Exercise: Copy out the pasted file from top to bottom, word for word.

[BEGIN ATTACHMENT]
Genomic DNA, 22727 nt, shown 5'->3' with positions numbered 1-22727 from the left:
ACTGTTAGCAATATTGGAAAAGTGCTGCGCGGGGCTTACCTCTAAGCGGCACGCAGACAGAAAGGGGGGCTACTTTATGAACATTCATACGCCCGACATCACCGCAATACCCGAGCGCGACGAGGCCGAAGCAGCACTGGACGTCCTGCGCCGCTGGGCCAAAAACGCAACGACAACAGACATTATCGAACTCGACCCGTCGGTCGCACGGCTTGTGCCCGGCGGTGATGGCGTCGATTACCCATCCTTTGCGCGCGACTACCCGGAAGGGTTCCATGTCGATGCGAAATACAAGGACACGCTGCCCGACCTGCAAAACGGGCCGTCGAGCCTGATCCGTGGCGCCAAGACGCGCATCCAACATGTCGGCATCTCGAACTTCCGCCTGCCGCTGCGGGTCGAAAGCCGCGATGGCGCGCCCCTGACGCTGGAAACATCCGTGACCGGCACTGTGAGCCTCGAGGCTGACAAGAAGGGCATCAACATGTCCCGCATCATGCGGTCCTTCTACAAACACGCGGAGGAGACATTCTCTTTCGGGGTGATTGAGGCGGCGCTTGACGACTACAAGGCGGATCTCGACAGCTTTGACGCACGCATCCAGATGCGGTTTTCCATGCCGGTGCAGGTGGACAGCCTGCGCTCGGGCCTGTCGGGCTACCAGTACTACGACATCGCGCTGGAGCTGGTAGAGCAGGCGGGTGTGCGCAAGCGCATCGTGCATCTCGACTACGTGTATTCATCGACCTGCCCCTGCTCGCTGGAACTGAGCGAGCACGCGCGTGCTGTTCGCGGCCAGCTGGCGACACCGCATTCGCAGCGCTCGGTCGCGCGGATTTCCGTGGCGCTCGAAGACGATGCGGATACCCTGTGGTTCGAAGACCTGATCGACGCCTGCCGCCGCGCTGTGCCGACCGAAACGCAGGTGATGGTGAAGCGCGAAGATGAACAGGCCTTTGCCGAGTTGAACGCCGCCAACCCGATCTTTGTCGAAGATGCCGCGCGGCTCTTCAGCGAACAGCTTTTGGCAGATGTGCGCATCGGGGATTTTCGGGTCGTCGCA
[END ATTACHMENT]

Genomic DNA, 22727 nt, shown 5'->3' with positions numbered 1-22727 from the left:
ACTGTTAGCAATATTGGAAAAGTGCTGCGCGGGGCTTACCTCTAAGCGGCACGCAGACAGAAAGGGGGGCTACTTTATGAACATTCATACGCCCGACATCACCGCAATACCCGAGCGCGACGAGGCCGAAGCAGCACTGGACGTCCTGCGCCGCTGGGCCAAAAACGCAACGACAACAGACATTATCGAACTCGACCCGTCGGTCGCACGGCTTGTGCCCGGCGGTGATGGCGTCGATTACCCATCCTTTGCGCGCGACTACCCGGAAGGGTTCCATGTCGATGCGAAATACAAGGACACGCTGCCCGACCTGCAAAACGGGCCGTCGAGCCTGATCCGTGGCGCCAAGACGCGCATCCAACATGTCGGCATCTCGAACTTCCGCCTGCCGCTGCGGGTCGAAAGCCGCGATGGCGCGCCCCTGACGCTGGAAACATCCGTGACCGGCACTGTGAGCCTCGAGGCTGACAAGAAGGGCATCAACATGTCCCGCATCATGCGGTCCTTCTACAAACACGCGGAGGAGACATTCTCTTTCGGGGTGATTGAGGCGGCGCTTGACGACTACAAGGCGGATCTCGACAGCTTTGACGCACGCATCCAGATGCGGTTTTCCATGCCGGTGCAGGTGGACAGCCTGCGCTCGGGCCTGTCGGGCTACCAGTACTACGACATCGCGCTGGAGCTGGTAGAGCAGGCGGGTGTGCGCAAGCGCATCGTGCATCTCGACTACGTGTATTCATCGACCTGCCCCTGCTCGCTGGAACTGAGCGAGCACGCGCGTGCTGTTCGCGGCCAGCTGGCGACACCGCATTCGCAGCGCTCGGTCGCGCGGATTTCCGTGGCGCTCGAAGACGATGCGGATACCCTGTGGTTCGAAGACCTGATCGACGCCTGCCGCCGCGCTGTGCCGACCGAAACGCAGGTGATGGTGAAGCGCGAAGATGAACAGGCCTTTGCCGAGTTGAACGCCGCCAACCCGATCTTTGTCGAAGATGCCGCGCGGCTCTTCAGCGAACAGCTTTTGGCAGATGTGCGCATCGGGGATTTTCGGGTCGTCGCA